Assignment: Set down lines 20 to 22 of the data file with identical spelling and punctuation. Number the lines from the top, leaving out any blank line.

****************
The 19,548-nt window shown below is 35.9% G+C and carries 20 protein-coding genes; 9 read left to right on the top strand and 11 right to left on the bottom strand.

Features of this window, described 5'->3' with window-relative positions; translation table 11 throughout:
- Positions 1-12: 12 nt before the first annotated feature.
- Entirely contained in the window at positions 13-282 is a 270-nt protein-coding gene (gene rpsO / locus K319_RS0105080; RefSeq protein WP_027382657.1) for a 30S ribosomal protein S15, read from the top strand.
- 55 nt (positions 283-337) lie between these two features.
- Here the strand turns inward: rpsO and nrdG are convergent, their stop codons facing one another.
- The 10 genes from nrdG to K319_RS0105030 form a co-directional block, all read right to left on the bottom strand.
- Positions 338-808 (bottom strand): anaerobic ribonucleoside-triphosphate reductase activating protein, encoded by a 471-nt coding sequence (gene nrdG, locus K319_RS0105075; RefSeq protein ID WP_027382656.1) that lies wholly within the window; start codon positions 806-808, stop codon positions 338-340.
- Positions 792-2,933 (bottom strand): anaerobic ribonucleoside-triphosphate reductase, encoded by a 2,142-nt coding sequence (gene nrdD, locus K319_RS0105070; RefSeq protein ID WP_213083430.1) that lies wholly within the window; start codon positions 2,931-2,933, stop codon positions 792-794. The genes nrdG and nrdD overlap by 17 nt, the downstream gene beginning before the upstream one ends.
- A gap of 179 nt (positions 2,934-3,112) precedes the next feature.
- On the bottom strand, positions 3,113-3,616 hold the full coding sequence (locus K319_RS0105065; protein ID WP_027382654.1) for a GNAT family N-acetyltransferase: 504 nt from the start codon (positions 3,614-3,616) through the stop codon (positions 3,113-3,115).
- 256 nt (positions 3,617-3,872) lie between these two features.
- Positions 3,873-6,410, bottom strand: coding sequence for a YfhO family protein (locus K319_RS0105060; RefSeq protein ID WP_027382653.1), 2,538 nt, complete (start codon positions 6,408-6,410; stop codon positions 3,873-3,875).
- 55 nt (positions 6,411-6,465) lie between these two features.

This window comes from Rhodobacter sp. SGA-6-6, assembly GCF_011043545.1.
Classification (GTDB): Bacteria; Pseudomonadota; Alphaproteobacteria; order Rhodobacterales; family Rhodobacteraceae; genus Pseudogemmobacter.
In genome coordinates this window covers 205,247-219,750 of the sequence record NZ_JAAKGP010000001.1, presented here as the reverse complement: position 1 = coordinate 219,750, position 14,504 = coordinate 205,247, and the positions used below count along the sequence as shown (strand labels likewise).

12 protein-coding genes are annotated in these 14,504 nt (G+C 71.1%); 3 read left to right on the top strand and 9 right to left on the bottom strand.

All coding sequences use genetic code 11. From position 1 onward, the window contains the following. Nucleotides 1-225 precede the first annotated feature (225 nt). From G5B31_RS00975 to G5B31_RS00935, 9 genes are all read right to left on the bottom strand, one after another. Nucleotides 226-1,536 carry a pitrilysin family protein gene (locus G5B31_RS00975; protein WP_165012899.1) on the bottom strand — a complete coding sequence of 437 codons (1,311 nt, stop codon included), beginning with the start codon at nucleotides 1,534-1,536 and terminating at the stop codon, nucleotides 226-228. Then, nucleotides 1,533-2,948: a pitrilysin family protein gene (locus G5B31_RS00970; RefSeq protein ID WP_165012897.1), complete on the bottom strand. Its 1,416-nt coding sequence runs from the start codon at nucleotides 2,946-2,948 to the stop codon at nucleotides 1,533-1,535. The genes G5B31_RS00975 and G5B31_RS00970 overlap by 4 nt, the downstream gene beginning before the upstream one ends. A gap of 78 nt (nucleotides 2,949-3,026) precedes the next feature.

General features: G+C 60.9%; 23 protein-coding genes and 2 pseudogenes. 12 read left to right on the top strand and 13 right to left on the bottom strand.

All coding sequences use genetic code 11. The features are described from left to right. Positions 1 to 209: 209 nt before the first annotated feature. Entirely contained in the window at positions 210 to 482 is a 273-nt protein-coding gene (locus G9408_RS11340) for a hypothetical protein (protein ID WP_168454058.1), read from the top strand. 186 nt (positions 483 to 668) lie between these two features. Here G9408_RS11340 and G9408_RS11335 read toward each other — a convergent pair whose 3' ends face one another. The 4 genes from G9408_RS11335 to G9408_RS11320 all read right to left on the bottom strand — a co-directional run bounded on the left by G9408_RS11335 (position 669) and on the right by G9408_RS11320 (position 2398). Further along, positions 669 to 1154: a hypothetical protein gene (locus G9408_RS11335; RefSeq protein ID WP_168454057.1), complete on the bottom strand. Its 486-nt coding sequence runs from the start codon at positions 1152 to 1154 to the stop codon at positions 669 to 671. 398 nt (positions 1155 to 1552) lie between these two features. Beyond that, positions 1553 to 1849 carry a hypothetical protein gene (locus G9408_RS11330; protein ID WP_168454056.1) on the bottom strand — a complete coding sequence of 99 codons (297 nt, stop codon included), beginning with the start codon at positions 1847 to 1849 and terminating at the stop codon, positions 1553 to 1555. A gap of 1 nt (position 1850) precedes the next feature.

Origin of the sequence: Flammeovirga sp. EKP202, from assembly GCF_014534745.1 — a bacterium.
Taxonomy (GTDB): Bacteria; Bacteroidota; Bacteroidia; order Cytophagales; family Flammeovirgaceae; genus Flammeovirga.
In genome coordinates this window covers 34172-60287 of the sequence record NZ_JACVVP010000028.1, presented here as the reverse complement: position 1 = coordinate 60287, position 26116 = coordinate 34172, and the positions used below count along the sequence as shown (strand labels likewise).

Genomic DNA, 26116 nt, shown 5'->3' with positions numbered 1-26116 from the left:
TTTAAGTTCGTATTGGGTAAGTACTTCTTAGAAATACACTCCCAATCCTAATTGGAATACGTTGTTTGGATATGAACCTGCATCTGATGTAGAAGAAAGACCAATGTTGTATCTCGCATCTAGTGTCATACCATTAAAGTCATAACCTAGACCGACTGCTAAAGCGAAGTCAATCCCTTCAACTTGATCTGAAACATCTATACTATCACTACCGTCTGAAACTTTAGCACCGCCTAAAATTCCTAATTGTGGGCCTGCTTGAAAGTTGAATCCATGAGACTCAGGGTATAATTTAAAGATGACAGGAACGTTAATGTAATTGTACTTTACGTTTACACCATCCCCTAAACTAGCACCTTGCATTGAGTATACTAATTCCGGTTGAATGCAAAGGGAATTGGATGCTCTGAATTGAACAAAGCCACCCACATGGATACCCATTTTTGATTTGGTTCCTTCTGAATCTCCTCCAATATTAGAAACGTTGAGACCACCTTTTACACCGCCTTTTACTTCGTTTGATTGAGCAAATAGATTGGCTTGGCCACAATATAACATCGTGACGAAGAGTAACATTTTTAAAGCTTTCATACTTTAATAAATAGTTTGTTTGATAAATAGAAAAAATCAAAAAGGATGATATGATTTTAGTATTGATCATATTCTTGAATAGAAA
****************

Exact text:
General features: G+C 60.9%; 23 protein-coding genes and 2 pseudogenes. 12 read left to right on the top strand and 13 right to left on the bottom strand.

All coding sequences use genetic code 11. The features are described from left to right. Positions 1 to 209: 209 nt before the first annotated feature. Entirely contained in the window at positions 210 to 482 is a 273-nt protein-coding gene (locus G9408_RS11340) for a hypothetical protein (protein ID WP_168454058.1), read from the top strand. 186 nt (positions 483 to 668) lie between these two features. Here G9408_RS11340 and G9408_RS11335 read toward each other — a convergent pair whose 3' ends face one another. The 4 genes from G9408_RS11335 to G9408_RS11320 all read right to left on the bottom strand — a co-directional run bounded on the left by G9408_RS11335 (position 669) and on the right by G9408_RS11320 (position 2398). Further along, positions 669 to 1154: a hypothetical protein gene (locus G9408_RS11335; RefSeq protein ID WP_168454057.1), complete on the bottom strand. Its 486-nt coding sequence runs from the start codon at positions 1152 to 1154 to the stop codon at positions 669 to 671. 398 nt (positions 1155 to 1552) lie between these two features. Beyond that, positions 1553 to 1849 carry a hypothetical protein gene (locus G9408_RS11330; protein ID WP_168454056.1) on the bottom strand — a complete coding sequence of 99 codons (297 nt, stop codon included), beginning with the start codon at positions 1847 to 1849 and terminating at the stop codon, positions 1553 to 1555. A gap of 1 nt (position 1850) precedes the next feature.

Origin of the sequence: Flammeovirga sp. EKP202, from assembly GCF_014534745.1 — a bacterium.